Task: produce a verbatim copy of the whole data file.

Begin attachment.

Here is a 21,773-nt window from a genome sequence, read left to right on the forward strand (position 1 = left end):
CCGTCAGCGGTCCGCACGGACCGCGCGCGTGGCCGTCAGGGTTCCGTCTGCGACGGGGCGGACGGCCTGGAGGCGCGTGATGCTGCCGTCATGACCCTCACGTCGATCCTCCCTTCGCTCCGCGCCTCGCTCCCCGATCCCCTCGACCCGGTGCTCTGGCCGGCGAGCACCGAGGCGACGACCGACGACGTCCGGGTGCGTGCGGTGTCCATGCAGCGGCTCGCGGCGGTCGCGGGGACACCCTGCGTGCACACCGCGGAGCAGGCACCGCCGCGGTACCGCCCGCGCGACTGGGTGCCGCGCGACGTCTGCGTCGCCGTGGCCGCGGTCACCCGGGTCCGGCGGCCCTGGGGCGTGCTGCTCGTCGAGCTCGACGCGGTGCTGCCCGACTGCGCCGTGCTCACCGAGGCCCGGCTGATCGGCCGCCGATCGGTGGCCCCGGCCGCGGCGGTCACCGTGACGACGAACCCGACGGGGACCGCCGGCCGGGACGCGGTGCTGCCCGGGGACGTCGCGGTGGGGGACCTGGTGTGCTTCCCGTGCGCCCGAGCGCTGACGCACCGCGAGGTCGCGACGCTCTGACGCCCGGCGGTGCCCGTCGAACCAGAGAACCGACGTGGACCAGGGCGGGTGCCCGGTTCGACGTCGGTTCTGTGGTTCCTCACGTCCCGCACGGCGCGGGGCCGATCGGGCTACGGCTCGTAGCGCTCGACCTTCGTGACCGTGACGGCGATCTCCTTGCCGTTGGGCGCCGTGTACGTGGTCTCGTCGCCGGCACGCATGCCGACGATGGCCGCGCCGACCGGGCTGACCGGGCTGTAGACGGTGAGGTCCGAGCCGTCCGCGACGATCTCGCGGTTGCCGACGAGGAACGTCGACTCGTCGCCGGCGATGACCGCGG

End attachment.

Here is a 21,773-nt window from a genome sequence, read left to right on the forward strand (position 1 = left end):
CCGTCAGCGGTCCGCACGGACCGCGCGCGTGGCCGTCAGGGTTCCGTCTGCGACGGGGCGGACGGCCTGGAGGCGCGTGATGCTGCCGTCATGACCCTCACGTCGATCCTCCCTTCGCTCCGCGCCTCGCTCCCCGATCCCCTCGACCCGGTGCTCTGGCCGGCGAGCACCGAGGCGACGACCGACGACGTCCGGGTGCGTGCGGTGTCCATGCAGCGGCTCGCGGCGGTCGCGGGGACACCCTGCGTGCACACCGCGGAGCAGGCACCGCCGCGGTACCGCCCGCGCGACTGGGTGCCGCGCGACGTCTGCGTCGCCGTGGCCGCGGTCACCCGGGTCCGGCGGCCCTGGGGCGTGCTGCTCGTCGAGCTCGACGCGGTGCTGCCCGACTGCGCCGTGCTCACCGAGGCCCGGCTGATCGGCCGCCGATCGGTGGCCCCGGCCGCGGCGGTCACCGTGACGACGAACCCGACGGGGACCGCCGGCCGGGACGCGGTGCTGCCCGGGGACGTCGCGGTGGGGGACCTGGTGTGCTTCCCGTGCGCCCGAGCGCTGACGCACCGCGAGGTCGCGACGCTCTGACGCCCGGCGGTGCCCGTCGAACCAGAGAACCGACGTGGACCAGGGCGGGTGCCCGGTTCGACGTCGGTTCTGTGGTTCCTCACGTCCCGCACGGCGCGGGGCCGATCGGGCTACGGCTCGTAGCGCTCGACCTTCGTGACCGTGACGGCGATCTCCTTGCCGTTGGGCGCCGTGTACGTGGTCTCGTCGCCGGCACGCATGCCGACGATGGCCGCGCCGACCGGGCTGACCGGGCTGTAGACGGTGAGGTCCGAGCCGTCCGCGACGATCTCGCGGTTGCCGACGAGGAACGTCGACTCGTCGCCGGCGATGACCGCGG